“The situation in the state made it necessary to organize so faculty here can carry out SIUE’s mission,” McDermott said. “The state’s failure to support higher education with necessary funding is forcing campus administrators to take measures that negatively impact SIUE faculty, staff and its students.”
Faculty at SIUE’s sister campus in Carbondale have been represented by a union since 1996. But its path to unionization was not as smooth.
“When the union was organized, that administration took extremely hard positions against the union and attempted to separate themselves by having an ‘us vs. them’ attitude,” said Morteza Daneshoot of the SIUC Faculty Association during a visit to SIUE earlier this year. “That kind of mentality did not help what we were trying to do, which was to become a partner in the whole thing.”
Daneshoot was a key leader on the organizing committee in Carbondale two decades ago. Members of the SIUC union came to Edwardsville to answer questions in a public forum regarding unionization in a university environment.
Daneshoot said that an earlier attempt to organize Carbondale’s 700 faculty members in 1989 failed because there were two organizations trying to pass union petitions at once, and the vote was split. But when it eventually succeeded, he said, SIUC spent $200,000 in legal fees trying to block the union and another $250,000 to a Chicago law firm for the initial negotiations.
Since then, he said, relationships have been mixed; some administrators would work with them to resolve problems, while others would not even meet with union representatives, he said.
But Berger said Carbondale’s history is “diametrically opposite to the history of SIUE.” All the Edwardsville organizers said that for the most part, the faculty and administration have had congenial relationships at SIUE.
“There’s no history of that kind of turmoil,” Berger said. “But what’s coming down from the state is unprecedented.”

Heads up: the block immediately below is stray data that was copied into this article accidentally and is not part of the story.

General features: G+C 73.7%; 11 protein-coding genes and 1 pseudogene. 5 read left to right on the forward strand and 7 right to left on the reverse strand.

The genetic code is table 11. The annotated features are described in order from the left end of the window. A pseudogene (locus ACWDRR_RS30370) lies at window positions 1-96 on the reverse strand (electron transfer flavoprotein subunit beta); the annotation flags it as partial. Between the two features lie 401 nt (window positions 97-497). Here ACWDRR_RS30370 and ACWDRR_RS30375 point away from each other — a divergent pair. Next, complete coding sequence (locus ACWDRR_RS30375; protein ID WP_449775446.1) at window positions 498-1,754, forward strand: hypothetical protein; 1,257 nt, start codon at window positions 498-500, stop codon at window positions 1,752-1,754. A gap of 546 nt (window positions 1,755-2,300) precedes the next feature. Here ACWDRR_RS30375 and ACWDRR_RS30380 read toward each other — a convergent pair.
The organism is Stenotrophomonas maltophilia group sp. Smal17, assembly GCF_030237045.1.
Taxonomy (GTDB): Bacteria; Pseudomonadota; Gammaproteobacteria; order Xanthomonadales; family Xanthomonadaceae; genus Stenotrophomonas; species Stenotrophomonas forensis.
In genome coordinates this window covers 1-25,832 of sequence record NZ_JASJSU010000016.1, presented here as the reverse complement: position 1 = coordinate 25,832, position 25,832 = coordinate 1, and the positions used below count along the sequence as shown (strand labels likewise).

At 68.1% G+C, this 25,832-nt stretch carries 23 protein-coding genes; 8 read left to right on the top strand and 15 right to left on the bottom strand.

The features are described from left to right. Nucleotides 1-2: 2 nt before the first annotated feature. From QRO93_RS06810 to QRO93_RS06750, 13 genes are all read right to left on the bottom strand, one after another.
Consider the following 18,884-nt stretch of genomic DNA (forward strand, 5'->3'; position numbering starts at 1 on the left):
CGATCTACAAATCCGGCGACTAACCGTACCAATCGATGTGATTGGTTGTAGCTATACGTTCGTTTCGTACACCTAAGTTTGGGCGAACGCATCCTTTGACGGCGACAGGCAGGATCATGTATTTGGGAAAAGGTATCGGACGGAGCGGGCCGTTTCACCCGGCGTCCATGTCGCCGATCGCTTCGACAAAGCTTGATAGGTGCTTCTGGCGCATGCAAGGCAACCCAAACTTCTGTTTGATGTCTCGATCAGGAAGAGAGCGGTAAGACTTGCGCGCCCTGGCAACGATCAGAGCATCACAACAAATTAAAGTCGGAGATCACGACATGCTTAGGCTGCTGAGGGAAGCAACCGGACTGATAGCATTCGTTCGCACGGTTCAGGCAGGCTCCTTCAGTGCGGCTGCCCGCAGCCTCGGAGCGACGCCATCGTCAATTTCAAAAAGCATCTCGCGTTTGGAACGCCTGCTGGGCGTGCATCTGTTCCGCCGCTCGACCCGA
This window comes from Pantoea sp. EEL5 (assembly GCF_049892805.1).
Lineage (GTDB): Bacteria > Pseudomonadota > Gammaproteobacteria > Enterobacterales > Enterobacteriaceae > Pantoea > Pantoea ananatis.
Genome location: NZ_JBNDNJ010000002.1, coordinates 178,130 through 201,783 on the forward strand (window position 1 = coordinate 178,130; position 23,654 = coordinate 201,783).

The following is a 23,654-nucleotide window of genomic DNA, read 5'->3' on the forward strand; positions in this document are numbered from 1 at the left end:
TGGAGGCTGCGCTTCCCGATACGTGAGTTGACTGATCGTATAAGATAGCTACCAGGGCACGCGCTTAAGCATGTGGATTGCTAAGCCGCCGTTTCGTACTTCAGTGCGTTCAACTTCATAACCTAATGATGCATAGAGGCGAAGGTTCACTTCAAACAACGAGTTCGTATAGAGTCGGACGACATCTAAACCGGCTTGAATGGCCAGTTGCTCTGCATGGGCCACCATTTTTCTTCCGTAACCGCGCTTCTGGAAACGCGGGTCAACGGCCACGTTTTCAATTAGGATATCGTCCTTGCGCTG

We fully support and trust in their ability to make prudent decisions. Within the spirit of shared governance that has played a major role in SIUE’s growth and success, we look forward as an administration to further conversations with our faculty in order to continuously enhance the student academic experience and to maximize the working environment for everyone.
New SIUE Chancellor Randy Pembrook
Berger said SIUE’s faculty members wee a “disruptive and calamitous” future on the horizon, and said the union would be an “insurance policy to hedge against disaster.”
IEA representative Bret Seferian, who also visited in March, said at the time that he believed SIUE’s administration was remaining neutral. “I know what it looks like when a university is actively trying to block you, and that isn’t happening here,” he said.
Indeed, both interim chancellor Stephen Hansen and new chancellor Randy Pembrook took neutral stances on the issue of faculty unionization. Upon his arrival earlier this fall at SIUE, Pembrook said he believed there are “pluses and minuses” with being a union member or not, and that “ultimately it’s up to the faculty.”
After the vote, Pembrook reiterated that it was a faculty decision.
“We fully support and trust in their ability to make prudent decisions,” Pembrook said. “Within the spirit of shared governance that has played a major role in SIUE’s growth and success, we look forward as an administration to further conversations with our faculty in order to continuously enhance the student academic experience and to maximize the working environment for everyone.”